Saturday, January 20, 2007

Global Warming: Debate Continue

Global climate change is one the area to watch in 2007 as noted by Science magazine in an issue published on December 22, 2006. According to science ‘The case for human-induced warming will grow even more ironclad as the Intergovernmental Panel on Climate Change releases its report in February. Meanwhile, the International Polar Year, opening in March, will feature climate research on Earth's coldest climes. And the world is watching the U.S. Congress, which, under Democratic control, is expected to pass some sort of mandatory emission regime, and President George W. Bush, whose response will be sure to shape the debate’.

But how general public think about global warming? Do they really understand it properly? A survey conducted by David Suzuki Foundation reveals it, ‘Simply put, most people don’t have a clue. The majority felt that global warming was a pretty important problem and they were concerned about it. But when pressed as to why it was a problem or what caused the problem, all heck broke loose. Apparently, according to the average peoples, global warming is happening because we’ve created a hole in the ozone layer, allowing the sun’s rays to enter the atmosphere and heat up the earth — or something like that. The cause of the problem is cars, or airplanes, or aerosol cans. No one really knows for sure.’

Global warming has been an issue of great debate since many decades in the climate science community. Climate scientists around the world report hundreds of research studies, which show over all warming of global earth temperatures. Most of these results are based on global climate models, observational case studies. This group of researchers says ‘Greenhouse gas concentrations in the atmosphere will increase during the next century unless greenhouse gas emissions decrease substantially from present levels. Increased greenhouse gas concentrations are likely to raise the Earth’s average temperature, influence precipitation and some storm patterns as well as raise sea levels. The magnitude of these global warming, however, is uncertain’.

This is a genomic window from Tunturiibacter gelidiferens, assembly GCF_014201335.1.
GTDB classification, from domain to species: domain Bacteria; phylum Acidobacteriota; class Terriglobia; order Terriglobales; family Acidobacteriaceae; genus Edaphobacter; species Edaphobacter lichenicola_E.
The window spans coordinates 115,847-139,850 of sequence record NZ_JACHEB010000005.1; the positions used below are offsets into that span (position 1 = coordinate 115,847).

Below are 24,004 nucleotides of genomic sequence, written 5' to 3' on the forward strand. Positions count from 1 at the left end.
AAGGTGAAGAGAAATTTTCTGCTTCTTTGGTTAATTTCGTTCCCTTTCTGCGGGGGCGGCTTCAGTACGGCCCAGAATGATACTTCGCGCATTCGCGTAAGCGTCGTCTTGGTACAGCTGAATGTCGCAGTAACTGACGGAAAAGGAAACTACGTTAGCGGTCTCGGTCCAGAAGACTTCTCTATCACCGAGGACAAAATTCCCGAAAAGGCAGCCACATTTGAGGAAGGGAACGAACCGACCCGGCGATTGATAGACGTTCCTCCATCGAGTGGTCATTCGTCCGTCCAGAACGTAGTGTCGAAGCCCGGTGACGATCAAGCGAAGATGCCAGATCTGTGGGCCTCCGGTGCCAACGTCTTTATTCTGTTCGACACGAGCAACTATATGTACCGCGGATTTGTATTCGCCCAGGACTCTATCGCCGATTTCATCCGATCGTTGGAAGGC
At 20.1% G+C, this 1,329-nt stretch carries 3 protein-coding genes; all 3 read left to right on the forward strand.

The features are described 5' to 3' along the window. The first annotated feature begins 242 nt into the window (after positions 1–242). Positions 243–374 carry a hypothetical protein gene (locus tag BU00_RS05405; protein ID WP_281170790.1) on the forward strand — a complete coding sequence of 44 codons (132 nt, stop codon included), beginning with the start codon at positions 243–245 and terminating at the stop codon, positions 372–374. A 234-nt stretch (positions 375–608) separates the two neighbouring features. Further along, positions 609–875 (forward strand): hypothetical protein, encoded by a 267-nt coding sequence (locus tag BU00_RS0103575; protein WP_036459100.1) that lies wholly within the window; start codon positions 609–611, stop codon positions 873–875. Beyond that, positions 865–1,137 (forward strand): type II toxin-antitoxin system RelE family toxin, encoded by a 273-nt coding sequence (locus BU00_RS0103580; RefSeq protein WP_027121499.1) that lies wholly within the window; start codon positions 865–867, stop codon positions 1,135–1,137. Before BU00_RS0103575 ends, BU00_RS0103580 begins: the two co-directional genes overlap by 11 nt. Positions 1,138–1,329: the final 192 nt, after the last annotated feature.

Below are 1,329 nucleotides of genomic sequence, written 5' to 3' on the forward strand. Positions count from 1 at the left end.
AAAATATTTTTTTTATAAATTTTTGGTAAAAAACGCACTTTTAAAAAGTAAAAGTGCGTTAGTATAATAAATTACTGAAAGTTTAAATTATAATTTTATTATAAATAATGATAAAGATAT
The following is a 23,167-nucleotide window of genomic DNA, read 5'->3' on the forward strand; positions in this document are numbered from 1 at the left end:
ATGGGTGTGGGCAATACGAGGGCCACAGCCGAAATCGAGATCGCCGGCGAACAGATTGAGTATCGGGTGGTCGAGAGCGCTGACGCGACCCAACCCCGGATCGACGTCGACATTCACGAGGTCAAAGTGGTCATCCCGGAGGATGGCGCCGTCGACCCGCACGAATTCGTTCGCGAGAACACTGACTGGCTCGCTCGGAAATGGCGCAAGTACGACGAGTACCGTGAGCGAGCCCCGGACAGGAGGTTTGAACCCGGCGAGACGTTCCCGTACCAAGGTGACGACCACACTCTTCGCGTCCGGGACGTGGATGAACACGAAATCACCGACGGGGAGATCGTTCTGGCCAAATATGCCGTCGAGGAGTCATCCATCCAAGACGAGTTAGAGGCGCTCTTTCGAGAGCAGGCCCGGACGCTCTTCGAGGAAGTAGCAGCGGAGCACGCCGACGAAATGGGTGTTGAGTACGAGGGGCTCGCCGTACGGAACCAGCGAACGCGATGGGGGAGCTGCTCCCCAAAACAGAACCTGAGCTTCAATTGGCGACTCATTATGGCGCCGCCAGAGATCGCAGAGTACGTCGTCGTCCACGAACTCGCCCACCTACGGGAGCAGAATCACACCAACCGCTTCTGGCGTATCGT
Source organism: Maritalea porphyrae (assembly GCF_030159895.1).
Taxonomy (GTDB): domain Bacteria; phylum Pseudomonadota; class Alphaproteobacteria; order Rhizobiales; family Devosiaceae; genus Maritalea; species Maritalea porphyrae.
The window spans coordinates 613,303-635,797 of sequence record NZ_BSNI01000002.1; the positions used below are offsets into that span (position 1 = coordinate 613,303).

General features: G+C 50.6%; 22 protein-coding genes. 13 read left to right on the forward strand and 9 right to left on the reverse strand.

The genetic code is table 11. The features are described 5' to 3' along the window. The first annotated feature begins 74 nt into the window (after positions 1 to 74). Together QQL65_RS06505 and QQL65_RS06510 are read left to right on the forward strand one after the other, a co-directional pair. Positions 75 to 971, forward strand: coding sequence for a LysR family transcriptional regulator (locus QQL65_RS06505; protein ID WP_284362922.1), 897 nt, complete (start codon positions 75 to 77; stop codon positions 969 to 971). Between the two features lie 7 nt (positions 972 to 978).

But, this is just one part of the story; there are scientists who do not agree with these researches. One such scientist is Alabama state climatologist, John Christy, who works with the University of Alabama in Huntsville. John Christy and his group use global surface temperature values derived from satellite observations in the micro wave part of solar spectrum, which do not show sufficient warming in the global mean temperature as claimed by other researchers. Recently John posted a letter in Earth & Sky titled ‘The biased notion of catastrophic climate change’. He expressed his feeling by saying ‘After 18 years of collecting, analyzing and publishing global temperature data (which does show some warming, by the way), I have become accustomed to being labeled an outcast and a minority scientist’. He ends the letter with following words ‘Despite assertions and claims made to the contrary, the real science of climate change and global warming is less certain, less reliable and substantially less unanimous than one might think based on news reports, even reports from Earth & Sky, which are, admittedly, less alarmist than the mainstream media’.

After all these discussion, I would say ‘if we put some thing (gases or aerosols) in the atmosphere it will affect the weather and climate and observations show increasing trend in major greenhouse gases (warming effect) and aerosols (both cooling and warming effect) over last century. But in order to quantify these effects and predict the climate change (temperature), our scientific understanding on these complex systems has to be improved.'